Heads up! Senate Bill 180 is up for public testimony on!

Written by Aaron Brakel

April 18, 2022

Heads up! Senate Bill 180 is up for public testimony in the Alaska Senate Resources Committee at 3:30 p.m. — Wednesday, April 20 (rescheduled from April 18).

This is Governor Mike Dunleavy’s bill that would permanently eliminate Alaska’s Ocean Ranger — our cruise ship watchdogs. Dunleavy stripped out Ocean Ranger funding in the 2019 budget and left Alaska without an onboard cruise ship monitoring program. Now, the governor and our DEC Division of Water have signed on as the dirty water carriers of the cruise industry – they want to permanently protect these convicted felon dumpers from the very Alaskan watchdog oversight program that Alaskans voted for in 2006.

The Ocean Ranger Program is essential to protecting Alaska waters and they do a lot more than just monitor wastewater discharge. They need to be reinstated, not cut.

If the Legislature is serious about wanting to protect Alaska waters, SB180 should be amended to keep the Ocean Rangers and raise the per passenger fee to $20 to have adequate money for a well-funded Ocean Ranger program, with rangers on all of the ships, all of the time, and enough money to put into the fund to grant to local communities for shoreside needs. Otherwise, let this bill die.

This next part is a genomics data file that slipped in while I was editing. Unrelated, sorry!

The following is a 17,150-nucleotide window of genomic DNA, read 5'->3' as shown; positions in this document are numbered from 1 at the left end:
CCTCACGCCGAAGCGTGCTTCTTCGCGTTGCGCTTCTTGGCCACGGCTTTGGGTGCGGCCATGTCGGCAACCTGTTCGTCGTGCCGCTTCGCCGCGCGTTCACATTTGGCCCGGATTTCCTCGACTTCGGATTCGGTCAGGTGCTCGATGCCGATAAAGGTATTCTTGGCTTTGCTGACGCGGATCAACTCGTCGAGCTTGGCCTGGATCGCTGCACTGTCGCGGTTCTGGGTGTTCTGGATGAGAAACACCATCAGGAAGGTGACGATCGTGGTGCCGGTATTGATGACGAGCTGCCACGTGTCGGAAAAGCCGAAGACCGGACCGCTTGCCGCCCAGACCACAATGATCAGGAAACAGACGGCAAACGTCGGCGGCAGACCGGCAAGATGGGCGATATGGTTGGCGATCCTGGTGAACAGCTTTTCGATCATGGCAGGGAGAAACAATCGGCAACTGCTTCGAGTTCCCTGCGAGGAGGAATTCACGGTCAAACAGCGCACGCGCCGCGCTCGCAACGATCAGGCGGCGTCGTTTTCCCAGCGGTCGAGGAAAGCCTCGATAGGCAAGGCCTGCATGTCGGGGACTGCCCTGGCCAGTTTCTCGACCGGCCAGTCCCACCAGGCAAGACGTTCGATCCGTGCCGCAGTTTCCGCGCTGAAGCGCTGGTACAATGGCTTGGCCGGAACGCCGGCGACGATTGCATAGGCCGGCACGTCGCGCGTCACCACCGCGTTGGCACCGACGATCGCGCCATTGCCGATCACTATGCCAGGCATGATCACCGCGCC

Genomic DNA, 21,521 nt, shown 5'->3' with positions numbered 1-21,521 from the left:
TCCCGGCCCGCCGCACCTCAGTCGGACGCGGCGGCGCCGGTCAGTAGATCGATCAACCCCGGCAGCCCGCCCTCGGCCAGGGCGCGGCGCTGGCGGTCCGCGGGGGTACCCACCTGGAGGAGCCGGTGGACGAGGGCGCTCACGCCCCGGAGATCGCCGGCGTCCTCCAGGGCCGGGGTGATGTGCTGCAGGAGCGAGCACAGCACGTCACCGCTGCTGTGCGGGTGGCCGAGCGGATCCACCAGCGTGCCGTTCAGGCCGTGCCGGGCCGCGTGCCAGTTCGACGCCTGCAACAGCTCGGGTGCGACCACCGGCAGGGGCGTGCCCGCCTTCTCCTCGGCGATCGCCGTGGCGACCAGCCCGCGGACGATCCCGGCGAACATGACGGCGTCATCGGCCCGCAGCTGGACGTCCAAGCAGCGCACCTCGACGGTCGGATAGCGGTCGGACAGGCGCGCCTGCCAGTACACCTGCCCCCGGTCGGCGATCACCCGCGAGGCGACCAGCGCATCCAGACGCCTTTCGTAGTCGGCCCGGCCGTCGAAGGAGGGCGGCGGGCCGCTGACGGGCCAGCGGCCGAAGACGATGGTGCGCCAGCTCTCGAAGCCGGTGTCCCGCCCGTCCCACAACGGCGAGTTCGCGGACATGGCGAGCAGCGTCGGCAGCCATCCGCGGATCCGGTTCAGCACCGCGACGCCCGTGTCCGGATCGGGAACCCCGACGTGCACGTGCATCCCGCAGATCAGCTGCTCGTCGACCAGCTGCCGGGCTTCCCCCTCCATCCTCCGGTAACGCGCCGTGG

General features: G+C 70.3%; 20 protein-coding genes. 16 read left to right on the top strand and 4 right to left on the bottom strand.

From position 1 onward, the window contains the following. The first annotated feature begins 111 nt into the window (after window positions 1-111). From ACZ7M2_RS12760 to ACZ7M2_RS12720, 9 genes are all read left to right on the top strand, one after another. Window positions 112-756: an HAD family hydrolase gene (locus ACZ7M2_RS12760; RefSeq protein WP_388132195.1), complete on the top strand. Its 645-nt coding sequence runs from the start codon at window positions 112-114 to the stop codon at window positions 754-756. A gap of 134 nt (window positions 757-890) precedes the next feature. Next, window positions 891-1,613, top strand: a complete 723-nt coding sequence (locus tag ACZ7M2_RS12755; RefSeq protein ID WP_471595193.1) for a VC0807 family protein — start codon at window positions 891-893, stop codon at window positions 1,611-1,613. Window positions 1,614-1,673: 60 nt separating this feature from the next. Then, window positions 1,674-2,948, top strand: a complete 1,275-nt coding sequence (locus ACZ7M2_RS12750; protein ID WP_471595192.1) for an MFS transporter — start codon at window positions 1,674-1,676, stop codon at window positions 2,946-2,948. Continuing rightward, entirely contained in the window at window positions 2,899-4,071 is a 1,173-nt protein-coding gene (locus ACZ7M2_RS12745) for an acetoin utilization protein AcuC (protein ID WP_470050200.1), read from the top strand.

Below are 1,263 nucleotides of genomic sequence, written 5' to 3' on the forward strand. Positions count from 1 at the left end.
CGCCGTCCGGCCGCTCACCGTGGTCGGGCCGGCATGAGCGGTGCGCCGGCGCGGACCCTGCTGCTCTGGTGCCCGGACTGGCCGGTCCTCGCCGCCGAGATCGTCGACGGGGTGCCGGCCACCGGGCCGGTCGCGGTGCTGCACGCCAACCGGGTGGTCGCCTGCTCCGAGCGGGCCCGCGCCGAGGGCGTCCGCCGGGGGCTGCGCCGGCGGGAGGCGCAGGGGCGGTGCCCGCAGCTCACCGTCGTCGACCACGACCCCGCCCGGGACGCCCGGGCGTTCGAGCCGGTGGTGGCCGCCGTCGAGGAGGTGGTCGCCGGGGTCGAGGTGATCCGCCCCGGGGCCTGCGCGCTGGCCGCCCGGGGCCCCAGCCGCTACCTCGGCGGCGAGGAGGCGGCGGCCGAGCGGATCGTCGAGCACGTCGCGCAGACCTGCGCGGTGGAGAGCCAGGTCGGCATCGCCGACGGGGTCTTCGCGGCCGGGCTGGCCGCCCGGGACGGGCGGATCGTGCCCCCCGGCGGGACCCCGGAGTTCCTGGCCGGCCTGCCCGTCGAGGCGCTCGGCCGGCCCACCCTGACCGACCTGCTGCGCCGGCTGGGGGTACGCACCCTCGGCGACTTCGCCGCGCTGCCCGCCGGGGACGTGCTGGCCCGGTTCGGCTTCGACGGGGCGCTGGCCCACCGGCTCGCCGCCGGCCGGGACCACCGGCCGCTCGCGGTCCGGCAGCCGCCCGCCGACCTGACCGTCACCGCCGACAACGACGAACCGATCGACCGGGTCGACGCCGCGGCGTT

If you’re an Alaskan, please call into the public testimony. The more people we get to testify against SB180 the better. 

You can call the Legislative Information Office at 844-586-9085 (907-586-9085 if in Juneau, or 907-563-9085 if in Anchorage) a few minutes before the hearing starts. Tell them you want to testify to Senate Resources on SB180. Stay on the phone and monitor until it’s your turn to speak. Note: Be sure to listen for your cue on your phone as there is a 10-second video delay and you can miss your turn to speak if you’re just watching online.

You will likely have two minutes to tell your story. Why is the Ocean Ranger Program important? What have you seen on the waters? Why does a funding increase make sense?

Let’s not let this just be framed on fecal coliform issues in port communities. Ocean Rangers provide critical deterrence and widespread monitoring of an industry with a bad history and well-deserved reputation for pollution. And remember, the issue doesn’t stop with Princess Cruises and Carnival Cruise Line — Norwegian Cruise Lines and Royal Caribbean Cruise Lines have both had felonies.

After public testimony, Senate Resources Chair, Sen. Josh Revak, will ask the committee members if they have questions. Mostly, they don’t. If they do, and the question feels hostile to saving the Ocean Rangers, and you think a different point is more important and you didn’t get time to squeeze it into your presentation, go ahead. 

You may also send any email testimony to Senate.Resources@akleg.gov. Your email will be circulated to all committee members and entered into the official record. It’s OK and good to do both! If you email written comments, please copy the House Community and Regional Affairs Committee at House.Community.And.Regional.Affairs@akleg.gov. They will be hearing the House companion bill, HB303, on Thursday, April 21, at 8 a.m.

If you’d like to read more about this, check out this recent piece — ”Alaska Voices: Cruise ships need Ocean Rangers on deck” — in the Peninsula Clarion.

Above all, thank you for contributing your voice.

Aaron Brakel
Inside Passage Waters Program Manager

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